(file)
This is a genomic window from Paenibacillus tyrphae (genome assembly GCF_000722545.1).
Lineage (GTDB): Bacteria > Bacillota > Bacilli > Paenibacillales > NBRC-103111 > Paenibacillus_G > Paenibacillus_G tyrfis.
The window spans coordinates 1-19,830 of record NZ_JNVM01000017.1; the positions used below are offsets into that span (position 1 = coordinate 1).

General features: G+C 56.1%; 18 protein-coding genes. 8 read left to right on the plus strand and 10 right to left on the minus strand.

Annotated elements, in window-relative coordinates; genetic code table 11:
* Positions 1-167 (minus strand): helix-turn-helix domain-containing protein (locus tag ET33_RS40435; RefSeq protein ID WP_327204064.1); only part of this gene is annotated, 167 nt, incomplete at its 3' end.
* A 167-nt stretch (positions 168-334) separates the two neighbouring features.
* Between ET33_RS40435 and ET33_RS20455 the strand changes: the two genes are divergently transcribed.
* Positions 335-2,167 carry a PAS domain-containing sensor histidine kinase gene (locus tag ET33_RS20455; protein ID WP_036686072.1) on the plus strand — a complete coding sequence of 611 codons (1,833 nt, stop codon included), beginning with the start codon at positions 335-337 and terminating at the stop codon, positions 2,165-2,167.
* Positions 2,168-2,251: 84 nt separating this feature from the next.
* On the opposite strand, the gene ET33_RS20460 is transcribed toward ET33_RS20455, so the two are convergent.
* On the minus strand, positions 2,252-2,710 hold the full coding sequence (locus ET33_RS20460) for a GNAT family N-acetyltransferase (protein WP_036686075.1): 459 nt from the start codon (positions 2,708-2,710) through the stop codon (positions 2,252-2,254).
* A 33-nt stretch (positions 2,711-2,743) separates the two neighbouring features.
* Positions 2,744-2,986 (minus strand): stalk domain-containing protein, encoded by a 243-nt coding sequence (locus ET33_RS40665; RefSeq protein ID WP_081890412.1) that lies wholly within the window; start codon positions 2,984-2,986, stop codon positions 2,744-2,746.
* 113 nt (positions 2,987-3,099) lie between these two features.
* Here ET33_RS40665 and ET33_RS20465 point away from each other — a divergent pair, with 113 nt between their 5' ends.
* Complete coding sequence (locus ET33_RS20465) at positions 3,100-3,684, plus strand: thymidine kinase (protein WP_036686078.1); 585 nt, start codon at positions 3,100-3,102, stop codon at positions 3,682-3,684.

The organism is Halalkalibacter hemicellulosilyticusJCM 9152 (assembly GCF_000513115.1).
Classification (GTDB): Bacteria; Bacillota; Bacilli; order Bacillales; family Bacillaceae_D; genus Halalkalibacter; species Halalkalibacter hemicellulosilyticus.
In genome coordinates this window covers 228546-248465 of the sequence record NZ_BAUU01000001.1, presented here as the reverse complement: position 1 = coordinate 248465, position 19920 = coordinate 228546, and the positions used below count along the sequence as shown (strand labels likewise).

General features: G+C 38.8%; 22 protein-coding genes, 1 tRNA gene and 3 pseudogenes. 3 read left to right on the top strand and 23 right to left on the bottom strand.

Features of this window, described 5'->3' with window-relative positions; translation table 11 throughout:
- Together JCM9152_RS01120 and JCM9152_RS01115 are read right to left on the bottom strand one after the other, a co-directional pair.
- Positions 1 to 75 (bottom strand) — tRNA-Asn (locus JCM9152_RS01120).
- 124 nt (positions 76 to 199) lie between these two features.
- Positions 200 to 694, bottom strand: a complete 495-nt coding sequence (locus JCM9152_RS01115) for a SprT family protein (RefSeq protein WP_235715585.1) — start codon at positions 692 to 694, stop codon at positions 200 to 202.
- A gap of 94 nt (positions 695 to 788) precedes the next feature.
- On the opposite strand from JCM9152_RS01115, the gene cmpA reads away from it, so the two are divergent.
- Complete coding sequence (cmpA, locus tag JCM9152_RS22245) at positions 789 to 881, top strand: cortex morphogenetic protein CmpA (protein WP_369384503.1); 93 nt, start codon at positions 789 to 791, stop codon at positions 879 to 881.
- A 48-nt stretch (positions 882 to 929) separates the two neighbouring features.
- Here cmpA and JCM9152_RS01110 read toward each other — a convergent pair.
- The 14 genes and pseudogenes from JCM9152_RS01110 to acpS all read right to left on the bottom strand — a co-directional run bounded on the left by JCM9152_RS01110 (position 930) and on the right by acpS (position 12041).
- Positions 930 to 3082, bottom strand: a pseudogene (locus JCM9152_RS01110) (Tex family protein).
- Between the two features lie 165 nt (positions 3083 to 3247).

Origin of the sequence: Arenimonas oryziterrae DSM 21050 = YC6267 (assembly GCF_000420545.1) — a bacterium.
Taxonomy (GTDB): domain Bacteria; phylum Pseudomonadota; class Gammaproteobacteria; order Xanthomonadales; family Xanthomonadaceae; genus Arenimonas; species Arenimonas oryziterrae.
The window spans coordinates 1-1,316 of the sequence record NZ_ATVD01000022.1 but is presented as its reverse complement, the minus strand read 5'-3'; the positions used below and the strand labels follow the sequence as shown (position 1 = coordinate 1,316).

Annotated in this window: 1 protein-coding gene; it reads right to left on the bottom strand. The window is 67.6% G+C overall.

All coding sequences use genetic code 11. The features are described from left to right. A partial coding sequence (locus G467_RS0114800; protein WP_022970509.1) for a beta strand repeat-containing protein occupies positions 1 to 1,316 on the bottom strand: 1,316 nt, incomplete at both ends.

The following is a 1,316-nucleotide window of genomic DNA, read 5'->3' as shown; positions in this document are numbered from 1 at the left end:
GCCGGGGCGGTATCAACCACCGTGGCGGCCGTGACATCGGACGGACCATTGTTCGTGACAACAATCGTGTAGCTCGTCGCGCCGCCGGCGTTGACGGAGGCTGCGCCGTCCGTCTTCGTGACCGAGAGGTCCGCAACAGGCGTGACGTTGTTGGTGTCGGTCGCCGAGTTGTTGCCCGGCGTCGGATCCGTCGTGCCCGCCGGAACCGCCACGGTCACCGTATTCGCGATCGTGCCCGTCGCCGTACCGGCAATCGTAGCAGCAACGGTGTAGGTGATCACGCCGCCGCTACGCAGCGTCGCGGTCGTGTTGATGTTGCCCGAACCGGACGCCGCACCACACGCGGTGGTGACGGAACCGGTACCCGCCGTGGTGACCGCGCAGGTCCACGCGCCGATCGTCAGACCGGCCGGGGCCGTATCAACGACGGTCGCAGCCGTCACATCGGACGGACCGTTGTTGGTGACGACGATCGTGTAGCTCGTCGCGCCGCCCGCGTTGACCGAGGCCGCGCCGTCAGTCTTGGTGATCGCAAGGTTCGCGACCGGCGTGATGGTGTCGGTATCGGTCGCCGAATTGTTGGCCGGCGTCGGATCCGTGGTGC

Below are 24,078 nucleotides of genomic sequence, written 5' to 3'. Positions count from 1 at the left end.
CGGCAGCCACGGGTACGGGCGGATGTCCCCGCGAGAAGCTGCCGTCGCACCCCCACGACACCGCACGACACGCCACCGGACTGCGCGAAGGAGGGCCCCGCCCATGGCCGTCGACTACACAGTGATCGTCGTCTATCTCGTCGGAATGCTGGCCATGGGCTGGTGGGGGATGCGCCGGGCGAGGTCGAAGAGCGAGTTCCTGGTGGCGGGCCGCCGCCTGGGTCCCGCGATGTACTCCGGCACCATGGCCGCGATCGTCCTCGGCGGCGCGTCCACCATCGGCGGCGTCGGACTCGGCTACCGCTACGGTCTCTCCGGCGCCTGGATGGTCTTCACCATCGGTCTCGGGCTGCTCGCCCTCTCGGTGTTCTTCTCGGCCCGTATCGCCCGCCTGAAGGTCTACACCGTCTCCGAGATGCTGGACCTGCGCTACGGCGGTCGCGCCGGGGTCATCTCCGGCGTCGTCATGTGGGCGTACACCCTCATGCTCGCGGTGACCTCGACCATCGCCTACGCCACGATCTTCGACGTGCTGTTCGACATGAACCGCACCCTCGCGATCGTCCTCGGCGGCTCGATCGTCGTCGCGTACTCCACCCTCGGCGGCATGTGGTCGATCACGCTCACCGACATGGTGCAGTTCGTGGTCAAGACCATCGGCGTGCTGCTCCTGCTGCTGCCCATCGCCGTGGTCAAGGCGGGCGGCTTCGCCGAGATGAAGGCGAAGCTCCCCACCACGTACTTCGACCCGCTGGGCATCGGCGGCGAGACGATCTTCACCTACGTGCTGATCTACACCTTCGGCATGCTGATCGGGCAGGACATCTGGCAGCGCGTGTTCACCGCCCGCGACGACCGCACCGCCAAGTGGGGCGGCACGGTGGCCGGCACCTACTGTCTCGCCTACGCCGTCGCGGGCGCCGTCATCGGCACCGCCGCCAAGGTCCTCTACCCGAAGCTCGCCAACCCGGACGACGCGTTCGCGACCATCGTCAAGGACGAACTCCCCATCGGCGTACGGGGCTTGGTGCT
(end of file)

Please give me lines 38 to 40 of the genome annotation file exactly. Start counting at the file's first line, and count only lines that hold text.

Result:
Annotated in this window: 1 protein-coding gene; it reads right to left on the bottom strand. The window is 67.6% G+C overall.

All coding sequences use genetic code 11. The features are described from left to right. A partial coding sequence (locus G467_RS0114800; protein WP_022970509.1) for a beta strand repeat-containing protein occupies positions 1 to 1,316 on the bottom strand: 1,316 nt, incomplete at both ends.

The following is a 1,316-nucleotide window of genomic DNA, read 5'->3' as shown; positions in this document are numbered from 1 at the left end: